I haven't tried this, but here's a technique that might work for you. You can put the top and backing together, wrong sides out, and sew along the edges (like making an envelope). Leave an unstitched section big enough to turn the whole thing inside out, and voila...the edges are put together, and you don't have to worry about putting on binding. Then you can do the tying (or quilting); you might want to baste it with thread or safety pins first.

    [edited to add that I think this is the "quick turn" technique for edges that sewing stars gave the great link to.]

    I'm sure there are some more detailed sites; I'll have to hunt around.

    It sounds like a great project--have fun!

  5. #4
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    Awesome! Thanks so much to both of you for the info! (I really like this quick-turning method, and I like the way tied quilts look, so I think I might do that.)

    I forgot to mention in my original post that I'd LOVE recommendations on good how-to books for new quilters. I had so much fun with the first part of this project on Saturday, and am really excited about the next phase ... AND I already feel the "new-craft-addiction" coming on, so I'm pretty sure this won't be my last quilt. So for my next quilt it will probably be worth the time & effort to spend some time researching/reading up/learning more about the craft, and since a class is probably not feasible for me right now I'd love book recommendations.

    Keep 'em coming, y'all -- I really appreciate this!!

    (I'm thinking that my next project will be a quilt out of all the old blue jeans we were going to donate, but it's made my boyfriend a little bit worried. Yesterday he caught me checking out the blue jeans he was WEARING and he said, "Oh my god, I know that crafter's gleam in your eye. You want to quilt the clothes off my back now, don't you?" And of course, I couldn't deny it ...)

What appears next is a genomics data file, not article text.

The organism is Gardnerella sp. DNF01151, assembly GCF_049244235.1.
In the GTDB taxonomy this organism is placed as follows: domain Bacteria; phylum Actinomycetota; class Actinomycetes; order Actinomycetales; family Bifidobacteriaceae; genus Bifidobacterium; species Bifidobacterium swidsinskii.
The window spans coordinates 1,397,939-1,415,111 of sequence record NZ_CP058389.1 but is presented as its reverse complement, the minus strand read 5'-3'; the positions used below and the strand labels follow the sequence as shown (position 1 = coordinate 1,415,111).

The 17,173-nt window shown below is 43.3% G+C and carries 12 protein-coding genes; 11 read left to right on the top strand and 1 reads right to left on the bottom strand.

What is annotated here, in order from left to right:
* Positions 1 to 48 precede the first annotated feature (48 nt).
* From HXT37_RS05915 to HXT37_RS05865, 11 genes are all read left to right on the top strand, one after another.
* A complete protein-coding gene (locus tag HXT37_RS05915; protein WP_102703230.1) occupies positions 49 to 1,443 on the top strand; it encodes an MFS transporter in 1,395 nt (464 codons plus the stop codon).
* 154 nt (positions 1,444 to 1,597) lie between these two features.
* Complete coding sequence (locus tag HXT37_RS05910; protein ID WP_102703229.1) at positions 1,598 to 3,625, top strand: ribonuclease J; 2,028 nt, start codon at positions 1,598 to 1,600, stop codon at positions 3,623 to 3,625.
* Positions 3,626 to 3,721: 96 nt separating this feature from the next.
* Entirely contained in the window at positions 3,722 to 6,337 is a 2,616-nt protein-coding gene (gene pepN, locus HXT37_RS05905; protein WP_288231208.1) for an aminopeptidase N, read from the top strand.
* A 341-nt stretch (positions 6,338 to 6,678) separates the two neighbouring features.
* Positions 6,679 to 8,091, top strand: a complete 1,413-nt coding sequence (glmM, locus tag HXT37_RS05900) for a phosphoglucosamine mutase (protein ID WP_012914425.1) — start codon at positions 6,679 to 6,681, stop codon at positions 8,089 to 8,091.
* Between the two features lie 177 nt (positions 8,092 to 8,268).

6. #5
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    xuli, i have a really good quilting book i can bring to the next SnB for you. i'd be happy to loan it to you for a couple of months (but it was a gift, and i am planning on quilting some next year, so i do need it back).

    i also recommend checking out the gee's bend exhibit from the whitney, and denyse schmidt's quilts, for a modern take.

    Gee's Bend
    http://www.npr.org/display_pages/fea...re_970364.html

    Denyse Schmidt
    http://www.dsquilts.com/

  7. #6
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    Thanks so much, Athos -- I just PM'd you about the book.

    And those links were *amazing* ... I just spent way too much time drooling over the Denyse Schmidt site! It's good to be inspired to one day attain that level of skill ...

  8. #7
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    I also like these guys' designs:

    http://www.funquilts.com/

    click on "quilt gallery" to look at the images.

    I'll have to go take a look at my book collection and see what was most helpful to me at first, but I'd suggest just sitting down either at the bookstore or library and looking at several books--they are all a little different, and individual tastes will vary. There's one called "The Quilter's Visual Guide" (I think) which is helpful for having lots of photos.

    Quilting is VERY addictive, but it's loads of fun. I have a quilt-in-progress in my office and work on it every day during my lunch hour. So even though I work mostly by hand (and very slowly), it still gets done if I do a little on a regular basis.

  9. #8
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    go see this lady's stuff too:

    http://www.dsquilts.com/